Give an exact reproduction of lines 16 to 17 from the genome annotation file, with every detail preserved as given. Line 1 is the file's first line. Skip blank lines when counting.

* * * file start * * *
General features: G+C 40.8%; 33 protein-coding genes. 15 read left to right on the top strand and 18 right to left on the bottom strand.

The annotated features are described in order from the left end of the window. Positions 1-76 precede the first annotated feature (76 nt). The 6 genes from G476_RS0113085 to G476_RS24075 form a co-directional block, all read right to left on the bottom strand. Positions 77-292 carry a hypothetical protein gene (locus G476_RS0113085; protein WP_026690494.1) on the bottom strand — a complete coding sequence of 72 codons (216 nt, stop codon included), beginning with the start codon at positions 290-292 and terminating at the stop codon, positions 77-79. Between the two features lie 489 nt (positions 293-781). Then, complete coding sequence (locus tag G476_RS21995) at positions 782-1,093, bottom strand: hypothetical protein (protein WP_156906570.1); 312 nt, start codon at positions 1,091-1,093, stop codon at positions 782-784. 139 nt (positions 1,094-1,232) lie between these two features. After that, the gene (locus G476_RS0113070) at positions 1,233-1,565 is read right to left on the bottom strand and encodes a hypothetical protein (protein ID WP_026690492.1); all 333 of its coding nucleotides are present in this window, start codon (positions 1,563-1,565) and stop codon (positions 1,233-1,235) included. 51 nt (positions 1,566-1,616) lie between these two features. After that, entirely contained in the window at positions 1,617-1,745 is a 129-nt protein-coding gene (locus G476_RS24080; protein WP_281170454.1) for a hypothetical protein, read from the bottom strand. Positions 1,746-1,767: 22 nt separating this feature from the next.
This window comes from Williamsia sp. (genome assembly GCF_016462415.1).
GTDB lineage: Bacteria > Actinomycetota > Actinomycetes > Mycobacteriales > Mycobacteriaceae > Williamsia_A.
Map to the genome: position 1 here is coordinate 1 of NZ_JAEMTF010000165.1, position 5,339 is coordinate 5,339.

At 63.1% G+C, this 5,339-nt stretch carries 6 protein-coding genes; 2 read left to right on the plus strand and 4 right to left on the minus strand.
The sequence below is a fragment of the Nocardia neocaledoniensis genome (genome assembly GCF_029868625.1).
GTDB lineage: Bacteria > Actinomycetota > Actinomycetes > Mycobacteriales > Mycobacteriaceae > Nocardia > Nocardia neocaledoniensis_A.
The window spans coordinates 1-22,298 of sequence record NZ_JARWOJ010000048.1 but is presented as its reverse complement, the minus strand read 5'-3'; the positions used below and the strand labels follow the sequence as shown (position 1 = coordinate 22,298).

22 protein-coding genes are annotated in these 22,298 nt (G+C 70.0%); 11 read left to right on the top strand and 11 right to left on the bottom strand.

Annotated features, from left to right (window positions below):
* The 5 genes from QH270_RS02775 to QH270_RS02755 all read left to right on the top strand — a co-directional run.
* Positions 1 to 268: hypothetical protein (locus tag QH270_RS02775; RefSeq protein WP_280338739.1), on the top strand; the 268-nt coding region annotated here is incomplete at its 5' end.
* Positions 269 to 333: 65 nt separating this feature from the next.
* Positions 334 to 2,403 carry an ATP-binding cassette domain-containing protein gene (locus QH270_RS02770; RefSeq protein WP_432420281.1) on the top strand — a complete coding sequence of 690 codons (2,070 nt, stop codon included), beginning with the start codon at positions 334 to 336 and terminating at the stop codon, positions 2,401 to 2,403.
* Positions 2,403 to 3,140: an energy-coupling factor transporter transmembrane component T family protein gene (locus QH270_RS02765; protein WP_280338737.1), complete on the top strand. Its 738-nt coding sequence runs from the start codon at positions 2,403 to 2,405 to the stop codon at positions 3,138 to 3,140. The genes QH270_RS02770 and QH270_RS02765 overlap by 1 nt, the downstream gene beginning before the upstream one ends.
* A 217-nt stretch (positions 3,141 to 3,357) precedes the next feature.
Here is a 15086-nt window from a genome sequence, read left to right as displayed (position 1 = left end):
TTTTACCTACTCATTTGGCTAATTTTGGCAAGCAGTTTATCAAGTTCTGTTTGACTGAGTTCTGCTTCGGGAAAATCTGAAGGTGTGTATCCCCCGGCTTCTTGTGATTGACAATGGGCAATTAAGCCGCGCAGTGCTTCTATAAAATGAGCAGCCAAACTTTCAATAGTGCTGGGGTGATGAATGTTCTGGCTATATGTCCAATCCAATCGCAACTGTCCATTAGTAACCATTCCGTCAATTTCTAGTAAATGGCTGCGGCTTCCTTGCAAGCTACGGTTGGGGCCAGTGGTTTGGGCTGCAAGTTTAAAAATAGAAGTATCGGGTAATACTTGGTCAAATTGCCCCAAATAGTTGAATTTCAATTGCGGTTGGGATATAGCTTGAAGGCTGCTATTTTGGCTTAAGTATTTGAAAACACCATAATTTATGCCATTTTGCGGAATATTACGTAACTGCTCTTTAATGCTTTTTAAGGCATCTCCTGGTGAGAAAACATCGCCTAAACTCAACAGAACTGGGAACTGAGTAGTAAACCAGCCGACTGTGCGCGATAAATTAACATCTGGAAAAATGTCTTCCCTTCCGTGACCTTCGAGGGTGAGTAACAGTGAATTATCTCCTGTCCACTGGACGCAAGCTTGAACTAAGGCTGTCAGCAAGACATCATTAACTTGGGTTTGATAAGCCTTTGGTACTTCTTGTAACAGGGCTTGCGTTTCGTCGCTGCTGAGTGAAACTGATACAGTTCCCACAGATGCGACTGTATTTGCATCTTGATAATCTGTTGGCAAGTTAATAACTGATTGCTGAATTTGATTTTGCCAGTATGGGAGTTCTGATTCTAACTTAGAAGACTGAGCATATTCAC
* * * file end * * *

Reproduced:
* Positions 2,403 to 3,140: an energy-coupling factor transporter transmembrane component T family protein gene (locus QH270_RS02765; protein WP_280338737.1), complete on the top strand. Its 738-nt coding sequence runs from the start codon at positions 2,403 to 2,405 to the stop codon at positions 3,138 to 3,140. The genes QH270_RS02770 and QH270_RS02765 overlap by 1 nt, the downstream gene beginning before the upstream one ends.
* A 217-nt stretch (positions 3,141 to 3,357) precedes the next feature.